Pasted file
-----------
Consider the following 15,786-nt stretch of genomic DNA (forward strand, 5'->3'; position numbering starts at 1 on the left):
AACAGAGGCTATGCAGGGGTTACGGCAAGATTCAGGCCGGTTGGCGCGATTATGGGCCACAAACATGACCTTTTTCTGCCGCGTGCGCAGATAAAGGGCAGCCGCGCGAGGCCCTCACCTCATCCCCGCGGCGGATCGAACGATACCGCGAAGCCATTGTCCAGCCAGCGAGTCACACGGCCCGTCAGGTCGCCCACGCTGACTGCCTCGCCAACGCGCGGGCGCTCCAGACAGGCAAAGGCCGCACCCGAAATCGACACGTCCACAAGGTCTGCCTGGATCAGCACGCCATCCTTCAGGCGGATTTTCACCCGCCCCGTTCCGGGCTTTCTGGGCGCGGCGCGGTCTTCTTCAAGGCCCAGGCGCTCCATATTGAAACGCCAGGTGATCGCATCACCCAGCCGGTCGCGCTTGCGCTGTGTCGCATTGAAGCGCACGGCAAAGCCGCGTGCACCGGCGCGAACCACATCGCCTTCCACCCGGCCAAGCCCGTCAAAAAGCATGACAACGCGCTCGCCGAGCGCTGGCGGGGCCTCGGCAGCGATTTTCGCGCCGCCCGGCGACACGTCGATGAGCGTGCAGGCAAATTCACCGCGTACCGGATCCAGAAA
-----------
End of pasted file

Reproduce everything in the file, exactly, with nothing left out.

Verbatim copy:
Consider the following 15,786-nt stretch of genomic DNA (forward strand, 5'->3'; position numbering starts at 1 on the left):
AACAGAGGCTATGCAGGGGTTACGGCAAGATTCAGGCCGGTTGGCGCGATTATGGGCCACAAACATGACCTTTTTCTGCCGCGTGCGCAGATAAAGGGCAGCCGCGCGAGGCCCTCACCTCATCCCCGCGGCGGATCGAACGATACCGCGAAGCCATTGTCCAGCCAGCGAGTCACACGGCCCGTCAGGTCGCCCACGCTGACTGCCTCGCCAACGCGCGGGCGCTCCAGACAGGCAAAGGCCGCACCCGAAATCGACACGTCCACAAGGTCTGCCTGGATCAGCACGCCATCCTTCAGGCGGATTTTCACCCGCCCCGTTCCGGGCTTTCTGGGCGCGGCGCGGTCTTCTTCAAGGCCCAGGCGCTCCATATTGAAACGCCAGGTGATCGCATCACCCAGCCGGTCGCGCTTGCGCTGTGTCGCATTGAAGCGCACGGCAAAGCCGCGTGCACCGGCGCGAACCACATCGCCTTCCACCCGGCCAAGCCCGTCAAAAAGCATGACAACGCGCTCGCCGAGCGCTGGCGGGGCCTCGGCAGCGATTTTCGCGCCGCCCGGCGACACGTCGATGAGCGTGCAGGCAAATTCACCGCGTACCGGATCCAGAAA